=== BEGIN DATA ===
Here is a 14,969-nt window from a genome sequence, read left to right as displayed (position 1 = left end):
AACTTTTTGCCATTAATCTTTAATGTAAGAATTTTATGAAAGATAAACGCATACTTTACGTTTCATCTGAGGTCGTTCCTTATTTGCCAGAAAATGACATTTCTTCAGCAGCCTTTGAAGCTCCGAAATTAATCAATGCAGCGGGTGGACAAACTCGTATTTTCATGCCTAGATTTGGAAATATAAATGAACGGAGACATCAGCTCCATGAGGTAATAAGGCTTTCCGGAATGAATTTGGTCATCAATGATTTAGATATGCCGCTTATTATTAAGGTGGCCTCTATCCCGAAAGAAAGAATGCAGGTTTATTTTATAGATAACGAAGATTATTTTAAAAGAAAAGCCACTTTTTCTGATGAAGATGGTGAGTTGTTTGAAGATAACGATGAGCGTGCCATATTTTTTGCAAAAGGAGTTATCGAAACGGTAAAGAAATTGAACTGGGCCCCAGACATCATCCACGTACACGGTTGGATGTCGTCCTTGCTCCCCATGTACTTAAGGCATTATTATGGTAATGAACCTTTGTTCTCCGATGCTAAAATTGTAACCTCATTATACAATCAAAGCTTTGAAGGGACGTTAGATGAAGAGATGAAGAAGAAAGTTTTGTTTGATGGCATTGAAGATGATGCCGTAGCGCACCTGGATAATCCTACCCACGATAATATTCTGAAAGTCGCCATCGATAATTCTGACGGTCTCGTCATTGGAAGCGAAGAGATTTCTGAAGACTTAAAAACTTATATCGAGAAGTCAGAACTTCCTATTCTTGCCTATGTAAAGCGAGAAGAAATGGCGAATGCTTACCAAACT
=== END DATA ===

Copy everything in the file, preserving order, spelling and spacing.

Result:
Here is a 14,969-nt window from a genome sequence, read left to right as displayed (position 1 = left end):
AACTTTTTGCCATTAATCTTTAATGTAAGAATTTTATGAAAGATAAACGCATACTTTACGTTTCATCTGAGGTCGTTCCTTATTTGCCAGAAAATGACATTTCTTCAGCAGCCTTTGAAGCTCCGAAATTAATCAATGCAGCGGGTGGACAAACTCGTATTTTCATGCCTAGATTTGGAAATATAAATGAACGGAGACATCAGCTCCATGAGGTAATAAGGCTTTCCGGAATGAATTTGGTCATCAATGATTTAGATATGCCGCTTATTATTAAGGTGGCCTCTATCCCGAAAGAAAGAATGCAGGTTTATTTTATAGATAACGAAGATTATTTTAAAAGAAAAGCCACTTTTTCTGATGAAGATGGTGAGTTGTTTGAAGATAACGATGAGCGTGCCATATTTTTTGCAAAAGGAGTTATCGAAACGGTAAAGAAATTGAACTGGGCCCCAGACATCATCCACGTACACGGTTGGATGTCGTCCTTGCTCCCCATGTACTTAAGGCATTATTATGGTAATGAACCTTTGTTCTCCGATGCTAAAATTGTAACCTCATTATACAATCAAAGCTTTGAAGGGACGTTAGATGAAGAGATGAAGAAGAAAGTTTTGTTTGATGGCATTGAAGATGATGCCGTAGCGCACCTGGATAATCCTACCCACGATAATATTCTGAAAGTCGCCATCGATAATTCTGACGGTCTCGTCATTGGAAGCGAAGAGATTTCTGAAGACTTAAAAACTTATATCGAGAAGTCAGAACTTCCTATTCTTGCCTATGTAAAGCGAGAAGAAATGGCGAATGCTTACCAAACT